I think ever since I started observing the new moon and full moon, I’ve also develop the stillness to see newness in old things.

As unpredictable as life is, I’ve been granted a 12 year grace to see beyond the materiality of a blouse.

And in this age of easy discarding & speedy consumerism, relationships have also become highly disposable.

So to be able to wear this old blouse in the presence of its giver, and to celebrate our relationship under an old tree on the Lunar New Year, gives me a sense of newness that is uniquely mulled by the passage of Time.

Ron got me this indigo blouse 12 years ago when he was on an exchange programme in North-eastern China.

Spring Clean

2 Feb 2019

An elderly feeder of street cats invited me into her one bedroom rental flat once.

While I was there, her window panes that faced the common corridors were discreetly angled to allow for air ventilation, but deter neighbours from peering into her living room, where her 5 cats roamed free.

The cat feeder works as an office cleaning lady by day. On her way to work she checks on her street cats. In the evening, equipped with a shopping trolley laden with cat food and medicines, she goes out to feed homeless cats, and medicate the ones that are injured or sick, while nursing her own arthritic knees.

Her flat is sparsely furnished to allow for easy cleaning. In her living room are 2 chairs and 1 small coffee table. In her kitchen is a one burner stove by the sink. There’s a washing machine by the balcony. Against the wall old newspapers are neatly bundled with raffia string and stacked up. The newspapers are shredded to be used as cat litter for her cats.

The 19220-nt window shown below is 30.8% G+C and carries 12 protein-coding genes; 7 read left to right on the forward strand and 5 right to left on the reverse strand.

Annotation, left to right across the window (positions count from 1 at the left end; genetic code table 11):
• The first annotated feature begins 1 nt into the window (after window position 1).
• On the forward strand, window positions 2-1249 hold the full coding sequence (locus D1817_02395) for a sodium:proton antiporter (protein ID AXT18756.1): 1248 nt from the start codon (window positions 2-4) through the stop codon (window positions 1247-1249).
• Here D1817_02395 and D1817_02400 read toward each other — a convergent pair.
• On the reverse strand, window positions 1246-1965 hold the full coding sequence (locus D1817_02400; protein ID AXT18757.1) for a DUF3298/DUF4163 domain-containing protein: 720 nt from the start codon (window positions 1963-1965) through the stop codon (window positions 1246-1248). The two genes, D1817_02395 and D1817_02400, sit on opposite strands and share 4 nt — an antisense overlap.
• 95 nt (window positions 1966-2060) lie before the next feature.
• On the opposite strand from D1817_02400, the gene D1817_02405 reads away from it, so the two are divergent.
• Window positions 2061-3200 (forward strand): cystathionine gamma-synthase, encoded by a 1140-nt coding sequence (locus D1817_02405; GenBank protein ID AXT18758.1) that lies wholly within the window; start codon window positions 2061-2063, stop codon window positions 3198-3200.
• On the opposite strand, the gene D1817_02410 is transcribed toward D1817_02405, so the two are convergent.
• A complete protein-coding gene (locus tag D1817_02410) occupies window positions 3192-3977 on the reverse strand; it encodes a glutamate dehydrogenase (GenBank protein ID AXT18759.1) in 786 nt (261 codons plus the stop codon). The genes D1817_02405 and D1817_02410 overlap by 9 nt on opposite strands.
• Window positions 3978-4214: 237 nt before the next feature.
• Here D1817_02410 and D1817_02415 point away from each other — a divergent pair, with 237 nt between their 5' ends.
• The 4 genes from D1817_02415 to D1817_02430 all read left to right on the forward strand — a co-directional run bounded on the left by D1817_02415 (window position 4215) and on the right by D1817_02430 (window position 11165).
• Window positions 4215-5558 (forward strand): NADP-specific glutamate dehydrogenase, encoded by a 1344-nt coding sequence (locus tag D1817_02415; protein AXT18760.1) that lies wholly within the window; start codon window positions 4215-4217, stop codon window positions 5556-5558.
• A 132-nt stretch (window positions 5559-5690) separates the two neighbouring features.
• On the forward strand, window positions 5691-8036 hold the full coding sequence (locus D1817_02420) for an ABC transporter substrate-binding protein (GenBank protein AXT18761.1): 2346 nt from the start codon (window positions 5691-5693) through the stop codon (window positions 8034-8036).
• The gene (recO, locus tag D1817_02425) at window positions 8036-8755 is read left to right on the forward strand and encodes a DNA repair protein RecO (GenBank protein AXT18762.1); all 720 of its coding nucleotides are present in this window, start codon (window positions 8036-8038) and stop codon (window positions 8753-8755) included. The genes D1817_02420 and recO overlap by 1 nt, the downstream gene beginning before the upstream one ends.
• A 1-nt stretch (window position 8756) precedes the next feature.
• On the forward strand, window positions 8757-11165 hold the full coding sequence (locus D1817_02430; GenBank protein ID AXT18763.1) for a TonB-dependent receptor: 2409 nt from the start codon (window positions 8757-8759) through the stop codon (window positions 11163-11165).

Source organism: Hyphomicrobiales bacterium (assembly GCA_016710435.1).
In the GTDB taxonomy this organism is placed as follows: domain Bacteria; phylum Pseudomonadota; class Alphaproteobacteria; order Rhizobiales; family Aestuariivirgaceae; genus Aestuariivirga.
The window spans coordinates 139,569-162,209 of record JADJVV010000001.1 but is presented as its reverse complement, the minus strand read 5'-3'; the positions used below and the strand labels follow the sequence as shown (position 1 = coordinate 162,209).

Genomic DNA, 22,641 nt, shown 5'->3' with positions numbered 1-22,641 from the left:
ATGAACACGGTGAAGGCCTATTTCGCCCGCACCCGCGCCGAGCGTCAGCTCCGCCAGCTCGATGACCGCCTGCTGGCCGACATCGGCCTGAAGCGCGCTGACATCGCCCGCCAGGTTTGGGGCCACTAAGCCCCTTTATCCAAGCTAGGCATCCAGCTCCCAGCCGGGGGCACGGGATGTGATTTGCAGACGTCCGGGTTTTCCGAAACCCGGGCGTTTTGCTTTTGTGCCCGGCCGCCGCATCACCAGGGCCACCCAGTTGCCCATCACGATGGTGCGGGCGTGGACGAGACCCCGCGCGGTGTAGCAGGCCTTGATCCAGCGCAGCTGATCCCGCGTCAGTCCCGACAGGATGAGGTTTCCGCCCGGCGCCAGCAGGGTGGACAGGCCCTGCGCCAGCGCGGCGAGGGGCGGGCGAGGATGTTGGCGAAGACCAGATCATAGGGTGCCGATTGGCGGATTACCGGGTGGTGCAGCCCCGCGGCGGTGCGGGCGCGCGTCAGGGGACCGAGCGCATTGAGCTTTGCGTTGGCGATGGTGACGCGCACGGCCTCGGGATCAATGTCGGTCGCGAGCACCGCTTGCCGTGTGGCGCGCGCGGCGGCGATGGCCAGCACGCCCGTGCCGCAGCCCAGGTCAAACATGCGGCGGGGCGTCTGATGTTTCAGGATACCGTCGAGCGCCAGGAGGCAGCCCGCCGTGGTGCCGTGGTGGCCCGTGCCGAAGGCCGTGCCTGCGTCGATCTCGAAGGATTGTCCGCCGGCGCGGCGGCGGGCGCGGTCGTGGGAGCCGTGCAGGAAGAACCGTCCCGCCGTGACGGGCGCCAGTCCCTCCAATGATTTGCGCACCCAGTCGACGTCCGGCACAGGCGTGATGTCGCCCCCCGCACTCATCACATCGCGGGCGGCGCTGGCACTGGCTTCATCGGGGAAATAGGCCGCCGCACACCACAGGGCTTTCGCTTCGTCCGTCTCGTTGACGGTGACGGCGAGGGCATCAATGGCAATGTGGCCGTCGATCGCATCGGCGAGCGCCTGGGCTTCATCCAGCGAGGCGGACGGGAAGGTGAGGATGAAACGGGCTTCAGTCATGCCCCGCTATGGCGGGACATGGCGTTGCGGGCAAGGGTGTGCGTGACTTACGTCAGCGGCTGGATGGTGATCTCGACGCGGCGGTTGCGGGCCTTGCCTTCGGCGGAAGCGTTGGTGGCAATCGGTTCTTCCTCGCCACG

Each day before she leaves her flat, she makes sure to keep a trickle of water running from the tap by the kitchen sink. This is so that in the event that she meets with an accident on one of her feeding rounds or at work, and had to be hospitalised, her house cats would at least have access to drinking water till help comes.

It was a privilege sitting on her linoleum lined floor and taking in all the simple details of her spartan abode. Every item in her house was streamlined to facilitate cleaning ease & maximise comfort for herself and her cats.

Such single-mindedness of intention has given this elderly woman’s one room rental flat an almost shrine-like ambience. Being in her space put me in an almost meditative state.

In a couple of days, the Chinese Lunar New Year of the Boar will be upon us.

Many families are cleaning their homes to get rid of the old in order to usher in Spring, which is the Chinese Lunar New Year. “Spring Clean” or “Spring Cleaning” describes the various activities of cleaning & replacing to welcome Spring.

As I listen to intense discussions on making new curtains, or replacing a piece of furniture, the humble flat of this elderly cat feeder in Lengkok Bahru comes to mind.

In her purpose built life and home, she has nothing much to throw away, and nothing much to replace, because her house is spring cleaned every day.